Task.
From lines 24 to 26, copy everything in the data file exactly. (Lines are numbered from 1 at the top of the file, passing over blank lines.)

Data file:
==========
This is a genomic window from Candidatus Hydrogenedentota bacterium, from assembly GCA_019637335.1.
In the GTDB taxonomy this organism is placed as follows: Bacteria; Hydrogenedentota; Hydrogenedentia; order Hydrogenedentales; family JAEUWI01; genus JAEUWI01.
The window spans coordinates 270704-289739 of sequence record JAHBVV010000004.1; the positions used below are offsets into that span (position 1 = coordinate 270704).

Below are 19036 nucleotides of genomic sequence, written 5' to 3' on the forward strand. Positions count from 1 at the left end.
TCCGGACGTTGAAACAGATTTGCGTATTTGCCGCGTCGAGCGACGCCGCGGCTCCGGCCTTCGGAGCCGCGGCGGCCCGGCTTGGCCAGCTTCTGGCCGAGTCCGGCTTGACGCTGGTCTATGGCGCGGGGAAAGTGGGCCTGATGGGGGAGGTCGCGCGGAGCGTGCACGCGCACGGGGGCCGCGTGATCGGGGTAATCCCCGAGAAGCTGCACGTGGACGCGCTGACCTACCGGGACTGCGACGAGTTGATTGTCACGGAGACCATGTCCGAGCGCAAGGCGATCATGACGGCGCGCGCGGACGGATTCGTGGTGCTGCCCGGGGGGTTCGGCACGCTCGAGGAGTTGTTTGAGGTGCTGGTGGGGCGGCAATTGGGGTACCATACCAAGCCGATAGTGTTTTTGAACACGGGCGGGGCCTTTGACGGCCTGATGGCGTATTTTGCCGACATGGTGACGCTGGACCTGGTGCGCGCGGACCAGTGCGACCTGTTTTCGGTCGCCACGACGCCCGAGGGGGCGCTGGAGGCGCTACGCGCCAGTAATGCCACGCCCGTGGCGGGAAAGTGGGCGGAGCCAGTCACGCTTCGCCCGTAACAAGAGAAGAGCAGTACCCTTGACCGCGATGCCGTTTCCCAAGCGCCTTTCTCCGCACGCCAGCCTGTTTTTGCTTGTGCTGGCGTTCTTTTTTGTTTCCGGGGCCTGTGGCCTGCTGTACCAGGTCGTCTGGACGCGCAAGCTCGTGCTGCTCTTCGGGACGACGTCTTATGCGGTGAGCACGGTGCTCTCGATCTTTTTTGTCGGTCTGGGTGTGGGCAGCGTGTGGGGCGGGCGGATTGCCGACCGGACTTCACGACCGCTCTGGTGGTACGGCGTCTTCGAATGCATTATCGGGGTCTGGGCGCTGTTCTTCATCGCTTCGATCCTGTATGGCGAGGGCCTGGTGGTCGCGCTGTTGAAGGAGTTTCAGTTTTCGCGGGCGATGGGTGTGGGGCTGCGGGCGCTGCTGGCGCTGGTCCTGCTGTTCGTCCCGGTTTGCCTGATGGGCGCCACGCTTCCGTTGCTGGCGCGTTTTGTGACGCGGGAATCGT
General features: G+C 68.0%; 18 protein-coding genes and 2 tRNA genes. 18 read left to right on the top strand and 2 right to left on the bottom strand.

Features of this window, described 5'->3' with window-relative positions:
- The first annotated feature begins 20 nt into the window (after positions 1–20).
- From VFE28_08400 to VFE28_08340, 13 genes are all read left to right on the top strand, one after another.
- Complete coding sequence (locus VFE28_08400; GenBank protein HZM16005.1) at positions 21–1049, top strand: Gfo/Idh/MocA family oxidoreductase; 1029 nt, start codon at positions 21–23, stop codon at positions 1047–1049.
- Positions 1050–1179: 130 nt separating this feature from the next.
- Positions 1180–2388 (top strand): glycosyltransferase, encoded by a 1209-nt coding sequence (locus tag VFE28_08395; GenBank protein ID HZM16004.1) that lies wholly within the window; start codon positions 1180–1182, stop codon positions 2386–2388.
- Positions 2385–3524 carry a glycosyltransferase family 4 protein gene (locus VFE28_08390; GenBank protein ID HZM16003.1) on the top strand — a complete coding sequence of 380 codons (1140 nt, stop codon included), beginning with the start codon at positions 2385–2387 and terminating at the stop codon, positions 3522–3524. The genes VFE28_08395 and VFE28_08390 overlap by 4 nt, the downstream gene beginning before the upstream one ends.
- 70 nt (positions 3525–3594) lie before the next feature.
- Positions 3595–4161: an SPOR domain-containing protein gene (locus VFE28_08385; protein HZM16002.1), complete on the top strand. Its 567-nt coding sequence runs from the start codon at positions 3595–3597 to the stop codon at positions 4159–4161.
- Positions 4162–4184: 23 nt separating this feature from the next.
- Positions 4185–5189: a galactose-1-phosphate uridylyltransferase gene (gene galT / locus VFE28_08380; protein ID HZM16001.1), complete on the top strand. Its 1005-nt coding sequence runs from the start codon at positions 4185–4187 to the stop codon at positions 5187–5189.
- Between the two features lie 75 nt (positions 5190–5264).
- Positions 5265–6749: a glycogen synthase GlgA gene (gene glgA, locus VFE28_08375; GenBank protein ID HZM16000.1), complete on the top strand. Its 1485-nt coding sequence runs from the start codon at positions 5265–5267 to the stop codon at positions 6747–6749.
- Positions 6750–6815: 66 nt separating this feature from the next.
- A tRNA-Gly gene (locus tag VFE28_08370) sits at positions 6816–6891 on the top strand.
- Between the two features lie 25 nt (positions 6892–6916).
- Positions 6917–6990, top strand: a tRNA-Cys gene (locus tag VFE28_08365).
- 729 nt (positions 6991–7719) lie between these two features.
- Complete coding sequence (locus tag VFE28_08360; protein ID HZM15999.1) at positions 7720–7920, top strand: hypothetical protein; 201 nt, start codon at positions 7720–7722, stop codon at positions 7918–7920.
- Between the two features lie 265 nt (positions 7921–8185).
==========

- 729 nt (positions 6991–7719) lie between these two features.
- Complete coding sequence (locus tag VFE28_08360; protein ID HZM15999.1) at positions 7720–7920, top strand: hypothetical protein; 201 nt, start codon at positions 7720–7722, stop codon at positions 7918–7920.
- Between the two features lie 265 nt (positions 7921–8185).